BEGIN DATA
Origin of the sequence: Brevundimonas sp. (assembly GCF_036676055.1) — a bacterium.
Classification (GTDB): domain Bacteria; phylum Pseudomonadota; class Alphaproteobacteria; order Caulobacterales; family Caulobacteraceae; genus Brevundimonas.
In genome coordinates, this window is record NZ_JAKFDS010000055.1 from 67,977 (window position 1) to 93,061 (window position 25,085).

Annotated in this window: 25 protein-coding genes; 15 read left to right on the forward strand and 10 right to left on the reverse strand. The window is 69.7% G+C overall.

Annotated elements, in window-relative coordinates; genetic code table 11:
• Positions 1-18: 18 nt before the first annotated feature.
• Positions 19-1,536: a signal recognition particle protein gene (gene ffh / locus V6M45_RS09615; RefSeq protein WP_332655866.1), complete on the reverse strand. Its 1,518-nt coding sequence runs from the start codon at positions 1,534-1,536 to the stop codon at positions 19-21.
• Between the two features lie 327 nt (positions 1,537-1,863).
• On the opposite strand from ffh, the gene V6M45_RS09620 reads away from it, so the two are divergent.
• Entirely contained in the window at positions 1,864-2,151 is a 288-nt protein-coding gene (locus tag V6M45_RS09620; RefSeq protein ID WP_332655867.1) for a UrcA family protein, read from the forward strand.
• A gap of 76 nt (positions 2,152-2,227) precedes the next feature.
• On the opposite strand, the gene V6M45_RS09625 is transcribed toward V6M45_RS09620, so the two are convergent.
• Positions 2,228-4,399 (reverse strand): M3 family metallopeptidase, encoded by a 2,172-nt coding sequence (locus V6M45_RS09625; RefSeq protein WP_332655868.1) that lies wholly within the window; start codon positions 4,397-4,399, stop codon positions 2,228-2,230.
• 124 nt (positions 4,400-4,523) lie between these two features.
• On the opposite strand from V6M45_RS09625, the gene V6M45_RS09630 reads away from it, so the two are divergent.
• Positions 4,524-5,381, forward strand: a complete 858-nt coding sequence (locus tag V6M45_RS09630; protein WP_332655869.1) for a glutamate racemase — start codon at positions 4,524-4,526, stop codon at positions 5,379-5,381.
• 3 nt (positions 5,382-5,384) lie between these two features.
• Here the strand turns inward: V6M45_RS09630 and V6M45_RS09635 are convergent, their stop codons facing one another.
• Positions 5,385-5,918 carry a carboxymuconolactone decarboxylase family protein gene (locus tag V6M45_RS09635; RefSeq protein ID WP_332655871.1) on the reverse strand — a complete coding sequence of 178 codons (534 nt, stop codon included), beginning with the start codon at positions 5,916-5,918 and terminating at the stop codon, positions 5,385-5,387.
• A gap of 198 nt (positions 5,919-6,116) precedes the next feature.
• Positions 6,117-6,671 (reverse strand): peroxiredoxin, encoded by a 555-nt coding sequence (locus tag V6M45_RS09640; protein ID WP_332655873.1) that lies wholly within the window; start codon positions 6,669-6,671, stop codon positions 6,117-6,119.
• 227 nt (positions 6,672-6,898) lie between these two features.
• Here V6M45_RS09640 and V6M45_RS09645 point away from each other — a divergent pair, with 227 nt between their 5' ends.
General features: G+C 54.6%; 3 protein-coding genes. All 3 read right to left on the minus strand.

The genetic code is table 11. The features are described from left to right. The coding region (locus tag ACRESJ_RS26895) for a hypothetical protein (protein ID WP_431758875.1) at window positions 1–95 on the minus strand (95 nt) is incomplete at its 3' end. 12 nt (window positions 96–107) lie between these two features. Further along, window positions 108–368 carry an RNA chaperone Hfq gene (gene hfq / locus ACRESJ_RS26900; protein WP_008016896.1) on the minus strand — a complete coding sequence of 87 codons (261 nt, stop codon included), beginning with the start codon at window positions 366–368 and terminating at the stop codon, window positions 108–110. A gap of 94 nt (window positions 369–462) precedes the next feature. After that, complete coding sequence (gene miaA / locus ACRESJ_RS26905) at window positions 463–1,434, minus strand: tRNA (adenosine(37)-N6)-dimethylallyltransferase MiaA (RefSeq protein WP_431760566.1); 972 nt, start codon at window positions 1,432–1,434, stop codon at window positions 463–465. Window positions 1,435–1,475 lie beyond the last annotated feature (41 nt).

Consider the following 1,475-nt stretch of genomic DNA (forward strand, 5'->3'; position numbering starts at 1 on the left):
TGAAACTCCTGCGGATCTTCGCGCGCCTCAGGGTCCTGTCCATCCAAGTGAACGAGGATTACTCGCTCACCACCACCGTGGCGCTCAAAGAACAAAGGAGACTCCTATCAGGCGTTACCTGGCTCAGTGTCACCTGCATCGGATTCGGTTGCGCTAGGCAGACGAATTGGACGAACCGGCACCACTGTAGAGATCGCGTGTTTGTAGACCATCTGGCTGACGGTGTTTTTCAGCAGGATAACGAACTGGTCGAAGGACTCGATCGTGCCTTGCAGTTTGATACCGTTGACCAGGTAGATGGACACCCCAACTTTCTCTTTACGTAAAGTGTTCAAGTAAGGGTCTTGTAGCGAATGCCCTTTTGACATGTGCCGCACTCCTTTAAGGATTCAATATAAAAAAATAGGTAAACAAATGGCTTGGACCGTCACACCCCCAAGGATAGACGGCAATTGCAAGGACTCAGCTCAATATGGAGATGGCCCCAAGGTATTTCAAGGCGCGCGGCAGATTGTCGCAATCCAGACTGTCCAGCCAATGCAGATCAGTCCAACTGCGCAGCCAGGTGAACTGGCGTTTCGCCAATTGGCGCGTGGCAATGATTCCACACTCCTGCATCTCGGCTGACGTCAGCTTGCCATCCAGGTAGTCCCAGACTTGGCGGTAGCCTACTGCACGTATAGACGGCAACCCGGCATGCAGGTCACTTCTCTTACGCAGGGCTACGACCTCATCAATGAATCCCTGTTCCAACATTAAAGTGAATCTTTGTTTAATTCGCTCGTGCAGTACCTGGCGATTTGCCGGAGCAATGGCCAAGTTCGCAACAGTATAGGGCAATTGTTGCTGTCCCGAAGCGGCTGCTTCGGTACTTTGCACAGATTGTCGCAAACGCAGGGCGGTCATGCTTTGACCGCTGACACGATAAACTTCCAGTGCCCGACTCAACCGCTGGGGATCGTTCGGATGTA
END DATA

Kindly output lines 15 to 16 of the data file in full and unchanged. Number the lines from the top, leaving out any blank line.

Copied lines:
• On the opposite strand from V6M45_RS09625, the gene V6M45_RS09630 reads away from it, so the two are divergent.
• Positions 4,524-5,381, forward strand: a complete 858-nt coding sequence (locus tag V6M45_RS09630; protein WP_332655869.1) for a glutamate racemase — start codon at positions 4,524-4,526, stop codon at positions 5,379-5,381.